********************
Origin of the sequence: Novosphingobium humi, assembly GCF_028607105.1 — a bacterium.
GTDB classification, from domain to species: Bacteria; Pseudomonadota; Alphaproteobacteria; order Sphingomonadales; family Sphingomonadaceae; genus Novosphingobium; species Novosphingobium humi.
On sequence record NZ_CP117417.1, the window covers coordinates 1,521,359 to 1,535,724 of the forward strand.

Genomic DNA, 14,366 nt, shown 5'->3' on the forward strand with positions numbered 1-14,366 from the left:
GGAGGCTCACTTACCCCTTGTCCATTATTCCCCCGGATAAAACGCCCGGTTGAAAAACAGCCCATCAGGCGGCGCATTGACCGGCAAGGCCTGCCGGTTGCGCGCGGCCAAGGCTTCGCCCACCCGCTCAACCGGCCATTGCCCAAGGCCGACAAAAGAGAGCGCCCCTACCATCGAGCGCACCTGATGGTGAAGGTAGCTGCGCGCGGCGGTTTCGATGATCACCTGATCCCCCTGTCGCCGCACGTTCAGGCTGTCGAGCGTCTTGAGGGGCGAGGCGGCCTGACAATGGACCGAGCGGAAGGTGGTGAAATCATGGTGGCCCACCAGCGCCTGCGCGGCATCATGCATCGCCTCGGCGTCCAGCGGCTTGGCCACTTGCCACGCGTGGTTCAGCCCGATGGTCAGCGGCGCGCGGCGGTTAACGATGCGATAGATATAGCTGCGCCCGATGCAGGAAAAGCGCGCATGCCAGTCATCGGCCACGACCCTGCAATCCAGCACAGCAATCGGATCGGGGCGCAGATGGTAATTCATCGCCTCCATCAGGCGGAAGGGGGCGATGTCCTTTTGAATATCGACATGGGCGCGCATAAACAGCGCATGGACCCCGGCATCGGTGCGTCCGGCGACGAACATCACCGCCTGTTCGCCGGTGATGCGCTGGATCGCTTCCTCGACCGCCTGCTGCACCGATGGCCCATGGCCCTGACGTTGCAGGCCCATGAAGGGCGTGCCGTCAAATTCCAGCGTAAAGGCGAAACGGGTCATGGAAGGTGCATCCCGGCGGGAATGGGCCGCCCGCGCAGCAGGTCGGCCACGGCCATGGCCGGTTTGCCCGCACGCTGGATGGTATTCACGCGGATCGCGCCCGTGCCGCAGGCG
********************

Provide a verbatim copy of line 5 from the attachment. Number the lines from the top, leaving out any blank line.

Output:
GGAGGCTCACTTACCCCTTGTCCATTATTCCCCCGGATAAAACGCCCGGTTGAAAAACAGCCCATCAGGCGGCGCATTGACCGGCAAGGCCTGCCGGTTGCGCGCGGCCAAGGCTTCGCCCACCCGCTCAACCGGCCATTGCCCAAGGCCGACAAAAGAGAGCGCCCCTACCATCGAGCGCACCTGATGGTGAAGGTAGCTGCGCGCGGCGGTTTCGATGATCACCTGATCCCCCTGTCGCCGCACGTTCAGGCTGTCGAGCGTCTTGAGGGGCGAGGCGGCCTGACAATGGACCGAGCGGAAGGTGGTGAAATCATGGTGGCCCACCAGCGCCTGCGCGGCATCATGCATCGCCTCGGCGTCCAGCGGCTTGGCCACTTGCCACGCGTGGTTCAGCCCGATGGTCAGCGGCGCGCGGCGGTTAACGATGCGATAGATATAGCTGCGCCCGATGCAGGAAAAGCGCGCATGCCAGTCATCGGCCACGACCCTGCAATCCAGCACAGCAATCGGATCGGGGCGCAGATGGTAATTCATCGCCTCCATCAGGCGGAAGGGGGCGATGTCCTTTTGAATATCGACATGGGCGCGCATAAACAGCGCATGGACCCCGGCATCGGTGCGTCCGGCGACGAACATCACCGCCTGTTCGCCGGTGATGCGCTGGATCGCTTCCTCGACCGCCTGCTGCACCGATGGCCCATGGCCCTGACGTTGCAGGCCCATGAAGGGCGTGCCGTCAAATTCCAGCGTAAAGGCGAAACGGGTCATGGAAGGTGCATCCCGGCGGGAATGGGCCGCCCGCGCAGCAGGTCGGCCACGGCCATGGCCGGTTTGCCCGCACGCTGGATGGTATTCACGCGGATCGCGCCCGTGCCGCAGGCG